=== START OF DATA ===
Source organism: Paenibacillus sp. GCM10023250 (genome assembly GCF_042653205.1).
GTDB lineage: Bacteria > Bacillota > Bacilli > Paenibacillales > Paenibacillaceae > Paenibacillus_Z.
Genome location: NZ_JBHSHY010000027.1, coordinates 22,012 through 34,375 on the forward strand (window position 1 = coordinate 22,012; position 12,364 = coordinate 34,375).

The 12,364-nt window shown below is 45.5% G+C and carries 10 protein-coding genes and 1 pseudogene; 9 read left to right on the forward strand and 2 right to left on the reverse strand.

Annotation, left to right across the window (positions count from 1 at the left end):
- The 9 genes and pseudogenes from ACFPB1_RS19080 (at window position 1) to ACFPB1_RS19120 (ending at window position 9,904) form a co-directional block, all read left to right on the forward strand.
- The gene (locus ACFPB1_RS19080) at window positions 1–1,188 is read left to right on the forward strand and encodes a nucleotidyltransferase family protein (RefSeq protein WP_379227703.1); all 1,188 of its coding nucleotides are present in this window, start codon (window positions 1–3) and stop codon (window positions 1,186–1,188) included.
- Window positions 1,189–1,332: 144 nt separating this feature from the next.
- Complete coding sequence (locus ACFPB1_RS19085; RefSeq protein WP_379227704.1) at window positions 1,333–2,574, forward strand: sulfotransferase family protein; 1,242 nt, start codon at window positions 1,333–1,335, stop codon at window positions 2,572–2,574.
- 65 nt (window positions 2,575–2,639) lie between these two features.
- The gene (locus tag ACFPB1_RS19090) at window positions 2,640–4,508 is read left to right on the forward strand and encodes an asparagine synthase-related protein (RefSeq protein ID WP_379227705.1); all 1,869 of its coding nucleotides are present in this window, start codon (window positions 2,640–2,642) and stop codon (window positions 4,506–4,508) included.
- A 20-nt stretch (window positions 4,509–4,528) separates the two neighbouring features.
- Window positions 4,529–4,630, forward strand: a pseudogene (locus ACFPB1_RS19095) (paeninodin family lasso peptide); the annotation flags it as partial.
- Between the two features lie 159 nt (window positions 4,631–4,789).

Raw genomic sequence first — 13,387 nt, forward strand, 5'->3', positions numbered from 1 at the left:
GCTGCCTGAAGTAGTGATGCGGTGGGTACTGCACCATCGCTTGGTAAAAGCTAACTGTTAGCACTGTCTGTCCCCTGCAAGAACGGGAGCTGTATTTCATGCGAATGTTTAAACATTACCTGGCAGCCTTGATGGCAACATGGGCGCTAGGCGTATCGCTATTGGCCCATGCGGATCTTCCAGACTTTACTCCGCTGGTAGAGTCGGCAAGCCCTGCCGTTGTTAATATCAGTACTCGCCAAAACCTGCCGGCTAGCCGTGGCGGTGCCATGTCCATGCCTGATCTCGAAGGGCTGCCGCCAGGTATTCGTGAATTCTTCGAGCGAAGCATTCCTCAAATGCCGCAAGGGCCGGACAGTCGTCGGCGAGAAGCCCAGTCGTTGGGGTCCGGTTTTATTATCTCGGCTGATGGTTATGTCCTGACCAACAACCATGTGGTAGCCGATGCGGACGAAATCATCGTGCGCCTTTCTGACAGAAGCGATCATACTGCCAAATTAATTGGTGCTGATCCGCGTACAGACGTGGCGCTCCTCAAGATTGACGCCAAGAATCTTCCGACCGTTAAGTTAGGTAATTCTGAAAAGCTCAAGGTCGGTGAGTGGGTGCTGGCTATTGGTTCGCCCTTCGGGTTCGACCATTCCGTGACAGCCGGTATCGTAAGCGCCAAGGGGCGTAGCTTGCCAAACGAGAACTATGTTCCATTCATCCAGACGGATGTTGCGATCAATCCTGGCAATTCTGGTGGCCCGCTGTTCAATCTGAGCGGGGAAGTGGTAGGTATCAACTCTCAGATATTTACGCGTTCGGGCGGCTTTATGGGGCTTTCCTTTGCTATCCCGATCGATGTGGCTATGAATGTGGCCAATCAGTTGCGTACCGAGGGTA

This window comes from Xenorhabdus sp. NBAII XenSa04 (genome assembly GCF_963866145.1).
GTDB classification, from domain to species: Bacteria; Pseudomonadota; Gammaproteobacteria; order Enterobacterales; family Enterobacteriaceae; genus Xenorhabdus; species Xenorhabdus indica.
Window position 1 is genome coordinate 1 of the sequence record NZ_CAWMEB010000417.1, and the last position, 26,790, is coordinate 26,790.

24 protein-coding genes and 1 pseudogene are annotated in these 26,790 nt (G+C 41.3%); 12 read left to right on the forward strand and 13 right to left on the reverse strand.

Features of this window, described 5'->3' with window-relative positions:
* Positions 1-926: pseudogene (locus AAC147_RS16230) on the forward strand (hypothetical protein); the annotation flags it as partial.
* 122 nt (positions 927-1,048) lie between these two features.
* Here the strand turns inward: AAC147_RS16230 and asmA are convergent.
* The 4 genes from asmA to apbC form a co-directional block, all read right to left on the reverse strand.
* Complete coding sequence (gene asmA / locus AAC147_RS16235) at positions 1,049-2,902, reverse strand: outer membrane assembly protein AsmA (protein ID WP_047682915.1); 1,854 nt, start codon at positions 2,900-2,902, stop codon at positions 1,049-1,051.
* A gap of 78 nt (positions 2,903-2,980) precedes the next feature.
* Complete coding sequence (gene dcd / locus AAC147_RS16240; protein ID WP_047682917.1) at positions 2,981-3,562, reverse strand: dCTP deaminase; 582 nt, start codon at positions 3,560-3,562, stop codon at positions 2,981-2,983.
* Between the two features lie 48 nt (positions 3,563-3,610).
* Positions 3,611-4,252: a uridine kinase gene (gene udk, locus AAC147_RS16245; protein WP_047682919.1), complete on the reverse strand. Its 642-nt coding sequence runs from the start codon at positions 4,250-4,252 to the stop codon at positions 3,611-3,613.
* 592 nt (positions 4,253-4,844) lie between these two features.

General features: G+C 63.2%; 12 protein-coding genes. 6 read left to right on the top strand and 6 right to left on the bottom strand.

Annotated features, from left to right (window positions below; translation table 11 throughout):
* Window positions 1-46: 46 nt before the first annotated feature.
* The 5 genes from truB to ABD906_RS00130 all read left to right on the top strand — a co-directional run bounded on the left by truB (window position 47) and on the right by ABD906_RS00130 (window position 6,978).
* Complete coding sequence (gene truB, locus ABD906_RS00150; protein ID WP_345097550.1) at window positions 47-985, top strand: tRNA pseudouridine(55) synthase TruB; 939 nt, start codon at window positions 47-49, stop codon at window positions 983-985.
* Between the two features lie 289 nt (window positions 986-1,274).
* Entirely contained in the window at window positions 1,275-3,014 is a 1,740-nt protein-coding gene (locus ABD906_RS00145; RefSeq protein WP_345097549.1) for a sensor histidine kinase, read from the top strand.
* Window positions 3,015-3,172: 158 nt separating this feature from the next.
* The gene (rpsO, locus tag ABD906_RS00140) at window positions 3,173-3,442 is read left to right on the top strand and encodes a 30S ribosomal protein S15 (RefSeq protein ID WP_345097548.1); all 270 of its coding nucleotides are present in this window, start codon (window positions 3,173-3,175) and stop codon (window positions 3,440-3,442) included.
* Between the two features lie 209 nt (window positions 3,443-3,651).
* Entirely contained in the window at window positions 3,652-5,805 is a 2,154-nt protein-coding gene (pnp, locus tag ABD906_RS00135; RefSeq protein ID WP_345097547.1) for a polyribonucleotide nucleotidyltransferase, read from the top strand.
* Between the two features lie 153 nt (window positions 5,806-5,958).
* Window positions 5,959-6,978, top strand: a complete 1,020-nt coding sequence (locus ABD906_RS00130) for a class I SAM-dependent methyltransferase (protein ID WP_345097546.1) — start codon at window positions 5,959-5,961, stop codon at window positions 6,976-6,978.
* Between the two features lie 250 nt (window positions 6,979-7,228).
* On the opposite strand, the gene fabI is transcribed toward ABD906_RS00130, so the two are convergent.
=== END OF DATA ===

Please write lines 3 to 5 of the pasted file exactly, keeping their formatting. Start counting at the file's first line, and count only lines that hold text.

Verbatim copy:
Genome location: NZ_JBHSHY010000027.1, coordinates 22,012 through 34,375 on the forward strand (window position 1 = coordinate 22,012; position 12,364 = coordinate 34,375).

The 12,364-nt window shown below is 45.5% G+C and carries 10 protein-coding genes and 1 pseudogene; 9 read left to right on the forward strand and 2 right to left on the reverse strand.

Annotation, left to right across the window (positions count from 1 at the left end):